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Secure Operating Systems. Lesson 3: OS Structures. What Services Does an OS provide?. An environment for the execution of programs… which means what? Right: a set of APIs that allow a programmer to leverage services controlled by the OS. User-facing. The GUI Program Execution

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secure operating systems

Secure Operating Systems

Lesson 3: OS Structures

what services does an os provide
What Services Does an OS provide?
  • An environment for the execution of programs… which means what?
  • Right: a set of APIs that allow a programmer to leverage services controlled by the OS
user facing
  • The GUI
  • Program Execution
  • I/O Operations
  • File-system manipulation
  • Comms
  • Error Detection
under the hood
Under the Hood
  • Resource Allocation
  • Accounting
  • Protection and Security
the os interface
The OS Interface
  • Of course, the GUI
  • But also the command interpreter and shell
    • Compare and contrast Unix and Windows on this
  • The Interface to programs is the API
    • This requires a change in domain
    • The API isn’t (usually) the same as the underlying system call
  • Let’s walk through a simple fopen()
    • Why is this an OS function?
    • How does it relate to the OS? Why?
example createfilea w
Example: CreateFileA?W
  • HANDLE WINAPI CreateFile( _In_ LPCTSTR lpFileName, _In_ DWORD dwDesiredAccess, _In_ DWORD dwShareMode, _In_opt_ LPSECURITY_ATTRIBUTES lpSecurityAttributes, _In_ DWORD dwCreationDisposition, _In_ DWORD dwFlagsAndAttributes, _In_opt_ HANDLE hTemplateFile);
how the call works
How the Call Works
  • Three ways
    • Often, via the stack
    • Or via registers
    • Or via a pointer to a block of memory
the confused deputy
The Confused Deputy
  • We’ll look at this in much more detail later, but the OS can be thought of as being deputized by an application to do work for hire
  • This is a risky proposition
system programs utilities
System Programs/Utilities
  • May not need more privilege
  • Handle things like:
    • File management
    • Status information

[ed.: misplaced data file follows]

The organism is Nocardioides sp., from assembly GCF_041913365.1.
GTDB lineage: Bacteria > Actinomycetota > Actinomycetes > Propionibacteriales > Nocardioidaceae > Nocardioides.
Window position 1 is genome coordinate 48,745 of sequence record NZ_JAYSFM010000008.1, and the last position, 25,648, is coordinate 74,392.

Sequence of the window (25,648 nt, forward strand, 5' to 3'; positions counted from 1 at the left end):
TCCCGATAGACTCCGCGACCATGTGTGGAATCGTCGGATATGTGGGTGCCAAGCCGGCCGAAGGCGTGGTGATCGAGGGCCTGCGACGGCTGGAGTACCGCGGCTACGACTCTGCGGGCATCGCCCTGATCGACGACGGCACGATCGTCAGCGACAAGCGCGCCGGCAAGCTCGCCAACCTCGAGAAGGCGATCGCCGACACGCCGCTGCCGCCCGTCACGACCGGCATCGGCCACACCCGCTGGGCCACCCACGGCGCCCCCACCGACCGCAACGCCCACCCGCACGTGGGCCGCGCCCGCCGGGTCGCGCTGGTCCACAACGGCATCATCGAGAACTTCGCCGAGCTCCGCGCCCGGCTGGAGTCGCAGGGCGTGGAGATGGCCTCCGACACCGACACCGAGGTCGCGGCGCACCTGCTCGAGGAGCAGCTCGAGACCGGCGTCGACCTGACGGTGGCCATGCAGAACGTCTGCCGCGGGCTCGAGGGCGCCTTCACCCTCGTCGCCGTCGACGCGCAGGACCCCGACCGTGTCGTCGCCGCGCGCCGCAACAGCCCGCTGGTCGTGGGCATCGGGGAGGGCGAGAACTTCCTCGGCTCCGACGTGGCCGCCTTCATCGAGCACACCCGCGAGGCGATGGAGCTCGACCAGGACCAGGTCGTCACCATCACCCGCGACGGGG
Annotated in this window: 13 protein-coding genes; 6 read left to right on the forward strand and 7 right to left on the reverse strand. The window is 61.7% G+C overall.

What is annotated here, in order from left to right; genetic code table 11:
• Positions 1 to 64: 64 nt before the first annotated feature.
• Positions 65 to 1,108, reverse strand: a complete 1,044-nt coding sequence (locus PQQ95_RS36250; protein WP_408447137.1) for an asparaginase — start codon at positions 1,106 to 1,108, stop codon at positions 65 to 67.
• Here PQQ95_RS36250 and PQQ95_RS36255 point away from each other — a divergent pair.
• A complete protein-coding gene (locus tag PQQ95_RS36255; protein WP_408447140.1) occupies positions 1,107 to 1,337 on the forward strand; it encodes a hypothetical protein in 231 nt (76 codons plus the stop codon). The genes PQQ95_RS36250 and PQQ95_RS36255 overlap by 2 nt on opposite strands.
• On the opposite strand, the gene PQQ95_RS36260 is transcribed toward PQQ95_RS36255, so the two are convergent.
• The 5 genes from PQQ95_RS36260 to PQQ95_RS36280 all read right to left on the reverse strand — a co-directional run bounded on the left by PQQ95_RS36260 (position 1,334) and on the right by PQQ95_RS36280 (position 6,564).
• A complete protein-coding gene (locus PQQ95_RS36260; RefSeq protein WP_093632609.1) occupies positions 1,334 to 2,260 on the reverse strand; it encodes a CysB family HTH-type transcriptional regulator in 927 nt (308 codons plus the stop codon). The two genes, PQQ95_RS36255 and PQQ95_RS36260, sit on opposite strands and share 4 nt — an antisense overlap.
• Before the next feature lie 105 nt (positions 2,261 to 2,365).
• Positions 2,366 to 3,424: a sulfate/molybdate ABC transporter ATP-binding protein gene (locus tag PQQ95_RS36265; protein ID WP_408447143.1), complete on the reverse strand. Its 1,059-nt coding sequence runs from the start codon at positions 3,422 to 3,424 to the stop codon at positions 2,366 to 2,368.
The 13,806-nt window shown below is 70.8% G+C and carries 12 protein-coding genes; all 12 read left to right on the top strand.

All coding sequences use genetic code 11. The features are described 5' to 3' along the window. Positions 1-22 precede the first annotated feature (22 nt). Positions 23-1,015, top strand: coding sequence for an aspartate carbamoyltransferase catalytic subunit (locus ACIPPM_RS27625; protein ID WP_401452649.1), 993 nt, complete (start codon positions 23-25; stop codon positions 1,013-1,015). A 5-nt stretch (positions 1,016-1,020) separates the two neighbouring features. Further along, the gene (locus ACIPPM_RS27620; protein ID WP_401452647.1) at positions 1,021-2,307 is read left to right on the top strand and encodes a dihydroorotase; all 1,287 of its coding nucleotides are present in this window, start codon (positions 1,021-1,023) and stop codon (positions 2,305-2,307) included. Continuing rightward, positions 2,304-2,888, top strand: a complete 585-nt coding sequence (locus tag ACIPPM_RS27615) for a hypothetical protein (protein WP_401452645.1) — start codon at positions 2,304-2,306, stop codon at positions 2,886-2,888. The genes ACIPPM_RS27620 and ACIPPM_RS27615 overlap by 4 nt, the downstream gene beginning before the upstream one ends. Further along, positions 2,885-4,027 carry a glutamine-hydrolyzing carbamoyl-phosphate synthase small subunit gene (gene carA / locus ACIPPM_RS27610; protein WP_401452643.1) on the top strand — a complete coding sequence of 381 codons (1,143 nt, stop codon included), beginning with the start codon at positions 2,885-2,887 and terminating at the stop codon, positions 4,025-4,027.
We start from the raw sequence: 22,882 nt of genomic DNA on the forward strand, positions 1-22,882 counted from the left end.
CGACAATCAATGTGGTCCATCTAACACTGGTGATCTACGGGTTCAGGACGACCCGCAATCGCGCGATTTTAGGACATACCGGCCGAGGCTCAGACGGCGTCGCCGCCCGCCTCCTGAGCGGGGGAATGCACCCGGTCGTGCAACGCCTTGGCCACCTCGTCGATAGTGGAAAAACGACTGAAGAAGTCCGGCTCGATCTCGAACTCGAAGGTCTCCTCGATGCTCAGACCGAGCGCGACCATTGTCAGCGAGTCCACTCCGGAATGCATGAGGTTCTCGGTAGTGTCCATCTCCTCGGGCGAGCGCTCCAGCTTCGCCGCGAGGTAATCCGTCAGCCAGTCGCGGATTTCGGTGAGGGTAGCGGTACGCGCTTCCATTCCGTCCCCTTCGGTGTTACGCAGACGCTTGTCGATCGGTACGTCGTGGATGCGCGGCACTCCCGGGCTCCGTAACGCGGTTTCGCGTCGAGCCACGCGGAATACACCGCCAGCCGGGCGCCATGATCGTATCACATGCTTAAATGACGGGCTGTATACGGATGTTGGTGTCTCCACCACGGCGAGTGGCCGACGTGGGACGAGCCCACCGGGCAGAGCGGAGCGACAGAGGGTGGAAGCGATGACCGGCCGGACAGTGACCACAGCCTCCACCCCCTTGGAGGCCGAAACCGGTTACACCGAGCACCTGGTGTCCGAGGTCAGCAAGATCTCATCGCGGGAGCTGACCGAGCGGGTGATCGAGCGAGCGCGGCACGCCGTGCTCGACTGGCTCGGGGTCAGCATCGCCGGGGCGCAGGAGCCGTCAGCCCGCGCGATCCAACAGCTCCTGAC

• File modification
    • Programming language support
    • Program loading and execution
    • Comms– Message passing and Shared Memory
os design goals
OS Design Goals
  • Perhaps where we fail most is when we set our design goals: poor goals lead to a bad design, and no wonder it doesn’t work
  • Performance – especially worst case – is often overlooked
  • We tend to “hand wave” over requirements in the OS
mechanisms and policies
Mechanisms and Policies
  • Mechanisms are how something gets done
  • Policies define what to do…
  • Easily to confuse; when we mix them, we end up with inflexible systems
os structure
OS Structure
  • Simple layers, like MSDOS
  • A large kernel is dangerous from a security perspective (why?)
  • Possible solution is the microkernel
    • Move everything you can from the lowest domain
    • The kernel focuses on message passing
    • Makes it easier to expand
    • But performance can be problematic
modular kernels
Modular Kernels
  • A standard form for kernel loadable modules
  • Runtime loading allows you to add when you need things…
  • Problem: if you load my code into your kernel… yes… ahem…
os debugging
OS Debugging
  • A tricky business (think about it!)
  • VMs can help
  • Core Dump: dump as much state as able at a critical error point
  • OS debugging has a number of challenges related to complexity, concurrence and attribution
    • Typically, we do some type of remote debugging
  • Read Chapter 2 of OSC
  • Read “Protection” by Butler Lampson
  • A word to the wise – don’t behind on the reading, because there’s a lot of it. I’ll set less assignments based on that, but the material will be on the final.
questions comments
Questions & Comments
  • What do you want to know?